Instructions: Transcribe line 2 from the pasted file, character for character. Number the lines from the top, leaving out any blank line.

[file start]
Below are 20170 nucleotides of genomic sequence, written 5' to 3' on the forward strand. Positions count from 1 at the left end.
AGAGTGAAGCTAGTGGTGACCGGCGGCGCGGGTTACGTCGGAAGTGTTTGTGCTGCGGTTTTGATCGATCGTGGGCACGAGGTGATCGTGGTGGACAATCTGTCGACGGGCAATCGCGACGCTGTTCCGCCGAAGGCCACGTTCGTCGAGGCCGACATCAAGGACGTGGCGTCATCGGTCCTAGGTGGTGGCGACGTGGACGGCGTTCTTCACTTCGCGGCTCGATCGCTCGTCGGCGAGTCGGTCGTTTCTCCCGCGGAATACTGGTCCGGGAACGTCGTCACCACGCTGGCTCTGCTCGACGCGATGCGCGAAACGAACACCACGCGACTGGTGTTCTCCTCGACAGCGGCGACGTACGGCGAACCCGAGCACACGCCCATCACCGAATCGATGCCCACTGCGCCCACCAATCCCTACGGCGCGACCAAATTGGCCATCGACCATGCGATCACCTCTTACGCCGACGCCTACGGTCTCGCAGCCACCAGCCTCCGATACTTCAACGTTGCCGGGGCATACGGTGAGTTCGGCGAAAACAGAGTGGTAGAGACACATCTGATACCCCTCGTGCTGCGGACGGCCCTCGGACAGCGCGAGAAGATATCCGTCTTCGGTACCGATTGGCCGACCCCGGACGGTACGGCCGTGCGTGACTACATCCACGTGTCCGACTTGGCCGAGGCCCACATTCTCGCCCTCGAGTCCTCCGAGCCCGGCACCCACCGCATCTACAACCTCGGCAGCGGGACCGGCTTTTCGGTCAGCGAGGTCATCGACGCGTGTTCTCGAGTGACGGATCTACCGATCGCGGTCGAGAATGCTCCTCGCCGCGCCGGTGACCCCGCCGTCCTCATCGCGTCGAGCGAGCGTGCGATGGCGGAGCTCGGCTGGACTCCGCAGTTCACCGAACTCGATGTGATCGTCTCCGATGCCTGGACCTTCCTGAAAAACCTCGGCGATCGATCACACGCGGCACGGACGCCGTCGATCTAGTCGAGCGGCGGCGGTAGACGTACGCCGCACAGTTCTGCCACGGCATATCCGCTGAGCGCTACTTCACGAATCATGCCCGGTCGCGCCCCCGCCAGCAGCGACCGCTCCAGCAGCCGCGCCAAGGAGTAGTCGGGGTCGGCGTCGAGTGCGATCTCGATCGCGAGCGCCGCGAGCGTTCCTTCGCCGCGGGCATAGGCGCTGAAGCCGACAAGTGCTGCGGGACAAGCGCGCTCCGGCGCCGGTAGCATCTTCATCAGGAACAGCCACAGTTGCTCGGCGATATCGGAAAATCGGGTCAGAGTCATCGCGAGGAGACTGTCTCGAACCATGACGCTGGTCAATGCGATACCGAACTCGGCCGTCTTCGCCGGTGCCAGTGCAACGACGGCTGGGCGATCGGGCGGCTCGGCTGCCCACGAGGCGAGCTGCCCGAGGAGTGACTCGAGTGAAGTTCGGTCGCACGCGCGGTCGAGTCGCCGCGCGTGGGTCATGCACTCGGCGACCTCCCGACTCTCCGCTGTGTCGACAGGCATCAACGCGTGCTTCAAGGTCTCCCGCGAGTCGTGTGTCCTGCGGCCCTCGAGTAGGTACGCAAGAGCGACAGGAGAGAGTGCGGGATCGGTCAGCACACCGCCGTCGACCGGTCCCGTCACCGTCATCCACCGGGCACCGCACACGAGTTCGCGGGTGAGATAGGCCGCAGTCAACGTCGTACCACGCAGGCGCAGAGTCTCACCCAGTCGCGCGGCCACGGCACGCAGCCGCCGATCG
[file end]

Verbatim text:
AGAGTGAAGCTAGTGGTGACCGGCGGCGCGGGTTACGTCGGAAGTGTTTGTGCTGCGGTTTTGATCGATCGTGGGCACGAGGTGATCGTGGTGGACAATCTGTCGACGGGCAATCGCGACGCTGTTCCGCCGAAGGCCACGTTCGTCGAGGCCGACATCAAGGACGTGGCGTCATCGGTCCTAGGTGGTGGCGACGTGGACGGCGTTCTTCACTTCGCGGCTCGATCGCTCGTCGGCGAGTCGGTCGTTTCTCCCGCGGAATACTGGTCCGGGAACGTCGTCACCACGCTGGCTCTGCTCGACGCGATGCGCGAAACGAACACCACGCGACTGGTGTTCTCCTCGACAGCGGCGACGTACGGCGAACCCGAGCACACGCCCATCACCGAATCGATGCCCACTGCGCCCACCAATCCCTACGGCGCGACCAAATTGGCCATCGACCATGCGATCACCTCTTACGCCGACGCCTACGGTCTCGCAGCCACCAGCCTCCGATACTTCAACGTTGCCGGGGCATACGGTGAGTTCGGCGAAAACAGAGTGGTAGAGACACATCTGATACCCCTCGTGCTGCGGACGGCCCTCGGACAGCGCGAGAAGATATCCGTCTTCGGTACCGATTGGCCGACCCCGGACGGTACGGCCGTGCGTGACTACATCCACGTGTCCGACTTGGCCGAGGCCCACATTCTCGCCCTCGAGTCCTCCGAGCCCGGCACCCACCGCATCTACAACCTCGGCAGCGGGACCGGCTTTTCGGTCAGCGAGGTCATCGACGCGTGTTCTCGAGTGACGGATCTACCGATCGCGGTCGAGAATGCTCCTCGCCGCGCCGGTGACCCCGCCGTCCTCATCGCGTCGAGCGAGCGTGCGATGGCGGAGCTCGGCTGGACTCCGCAGTTCACCGAACTCGATGTGATCGTCTCCGATGCCTGGACCTTCCTGAAAAACCTCGGCGATCGATCACACGCGGCACGGACGCCGTCGATCTAGTCGAGCGGCGGCGGTAGACGTACGCCGCACAGTTCTGCCACGGCATATCCGCTGAGCGCTACTTCACGAATCATGCCCGGTCGCGCCCCCGCCAGCAGCGACCGCTCCAGCAGCCGCGCCAAGGAGTAGTCGGGGTCGGCGTCGAGTGCGATCTCGATCGCGAGCGCCGCGAGCGTTCCTTCGCCGCGGGCATAGGCGCTGAAGCCGACAAGTGCTGCGGGACAAGCGCGCTCCGGCGCCGGTAGCATCTTCATCAGGAACAGCCACAGTTGCTCGGCGATATCGGAAAATCGGGTCAGAGTCATCGCGAGGAGACTGTCTCGAACCATGACGCTGGTCAATGCGATACCGAACTCGGCCGTCTTCGCCGGTGCCAGTGCAACGACGGCTGGGCGATCGGGCGGCTCGGCTGCCCACGAGGCGAGCTGCCCGAGGAGTGACTCGAGTGAAGTTCGGTCGCACGCGCGGTCGAGTCGCCGCGCGTGGGTCATGCACTCGGCGACCTCCCGACTCTCCGCTGTGTCGACAGGCATCAACGCGTGCTTCAAGGTCTCCCGCGAGTCGTGTGTCCTGCGGCCCTCGAGTAGGTACGCAAGAGCGACAGGAGAGAGTGCGGGATCGGTCAGCACACCGCCGTCGACCGGTCCCGTCACCGTCATCCACCGGGCACCGCACACGAGTTCGCGGGTGAGATAGGCCGCAGTCAACGTCGTACCACGCAGGCGCAGAGTCTCACCCAGTCGCGCGGCCACGGCACGCAGCCGCCGATCG